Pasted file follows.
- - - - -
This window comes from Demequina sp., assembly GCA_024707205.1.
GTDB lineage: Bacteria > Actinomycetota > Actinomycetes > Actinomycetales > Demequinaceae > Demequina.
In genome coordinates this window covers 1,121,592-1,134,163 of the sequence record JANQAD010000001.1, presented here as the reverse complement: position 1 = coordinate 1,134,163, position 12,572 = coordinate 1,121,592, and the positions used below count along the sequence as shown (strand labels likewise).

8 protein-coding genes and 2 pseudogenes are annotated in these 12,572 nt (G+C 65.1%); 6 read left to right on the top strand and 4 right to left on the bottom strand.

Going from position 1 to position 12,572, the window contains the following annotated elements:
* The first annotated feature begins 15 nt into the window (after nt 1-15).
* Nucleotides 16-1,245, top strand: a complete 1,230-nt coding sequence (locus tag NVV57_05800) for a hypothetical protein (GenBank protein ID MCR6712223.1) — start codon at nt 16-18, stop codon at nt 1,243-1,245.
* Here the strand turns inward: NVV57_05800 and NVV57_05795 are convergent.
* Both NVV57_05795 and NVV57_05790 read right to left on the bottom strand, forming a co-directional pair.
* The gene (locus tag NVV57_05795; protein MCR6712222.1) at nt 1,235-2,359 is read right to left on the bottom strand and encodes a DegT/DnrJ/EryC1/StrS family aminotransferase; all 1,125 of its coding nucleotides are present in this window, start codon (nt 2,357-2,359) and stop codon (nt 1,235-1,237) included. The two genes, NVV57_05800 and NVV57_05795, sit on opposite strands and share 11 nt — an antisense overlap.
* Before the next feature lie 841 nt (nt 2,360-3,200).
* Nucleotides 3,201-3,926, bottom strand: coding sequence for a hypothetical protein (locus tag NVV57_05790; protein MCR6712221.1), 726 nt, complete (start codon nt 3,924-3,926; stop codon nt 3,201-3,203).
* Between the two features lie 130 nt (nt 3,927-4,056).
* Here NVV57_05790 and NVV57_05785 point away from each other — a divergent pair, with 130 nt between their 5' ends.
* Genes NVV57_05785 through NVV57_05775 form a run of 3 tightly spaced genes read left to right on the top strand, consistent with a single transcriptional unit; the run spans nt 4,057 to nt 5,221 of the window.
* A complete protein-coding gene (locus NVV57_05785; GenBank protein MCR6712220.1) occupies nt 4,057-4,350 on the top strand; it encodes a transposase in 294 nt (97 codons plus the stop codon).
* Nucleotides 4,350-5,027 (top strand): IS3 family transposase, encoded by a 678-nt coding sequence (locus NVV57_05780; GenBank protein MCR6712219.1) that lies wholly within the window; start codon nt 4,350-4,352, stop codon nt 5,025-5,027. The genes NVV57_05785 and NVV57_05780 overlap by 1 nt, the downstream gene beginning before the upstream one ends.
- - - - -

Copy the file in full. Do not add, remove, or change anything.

This window comes from Demequina sp., assembly GCA_024707205.1.
GTDB lineage: Bacteria > Actinomycetota > Actinomycetes > Actinomycetales > Demequinaceae > Demequina.
In genome coordinates this window covers 1,121,592-1,134,163 of the sequence record JANQAD010000001.1, presented here as the reverse complement: position 1 = coordinate 1,134,163, position 12,572 = coordinate 1,121,592, and the positions used below count along the sequence as shown (strand labels likewise).

8 protein-coding genes and 2 pseudogenes are annotated in these 12,572 nt (G+C 65.1%); 6 read left to right on the top strand and 4 right to left on the bottom strand.

Going from position 1 to position 12,572, the window contains the following annotated elements:
* The first annotated feature begins 15 nt into the window (after nt 1-15).
* Nucleotides 16-1,245, top strand: a complete 1,230-nt coding sequence (locus tag NVV57_05800) for a hypothetical protein (GenBank protein ID MCR6712223.1) — start codon at nt 16-18, stop codon at nt 1,243-1,245.
* Here the strand turns inward: NVV57_05800 and NVV57_05795 are convergent.
* Both NVV57_05795 and NVV57_05790 read right to left on the bottom strand, forming a co-directional pair.
* The gene (locus tag NVV57_05795; protein MCR6712222.1) at nt 1,235-2,359 is read right to left on the bottom strand and encodes a DegT/DnrJ/EryC1/StrS family aminotransferase; all 1,125 of its coding nucleotides are present in this window, start codon (nt 2,357-2,359) and stop codon (nt 1,235-1,237) included. The two genes, NVV57_05800 and NVV57_05795, sit on opposite strands and share 11 nt — an antisense overlap.
* Before the next feature lie 841 nt (nt 2,360-3,200).
* Nucleotides 3,201-3,926, bottom strand: coding sequence for a hypothetical protein (locus tag NVV57_05790; protein MCR6712221.1), 726 nt, complete (start codon nt 3,924-3,926; stop codon nt 3,201-3,203).
* Between the two features lie 130 nt (nt 3,927-4,056).
* Here NVV57_05790 and NVV57_05785 point away from each other — a divergent pair, with 130 nt between their 5' ends.
* Genes NVV57_05785 through NVV57_05775 form a run of 3 tightly spaced genes read left to right on the top strand, consistent with a single transcriptional unit; the run spans nt 4,057 to nt 5,221 of the window.
* A complete protein-coding gene (locus NVV57_05785; GenBank protein MCR6712220.1) occupies nt 4,057-4,350 on the top strand; it encodes a transposase in 294 nt (97 codons plus the stop codon).
* Nucleotides 4,350-5,027 (top strand): IS3 family transposase, encoded by a 678-nt coding sequence (locus NVV57_05780; GenBank protein MCR6712219.1) that lies wholly within the window; start codon nt 4,350-4,352, stop codon nt 5,025-5,027. The genes NVV57_05785 and NVV57_05780 overlap by 1 nt, the downstream gene beginning before the upstream one ends.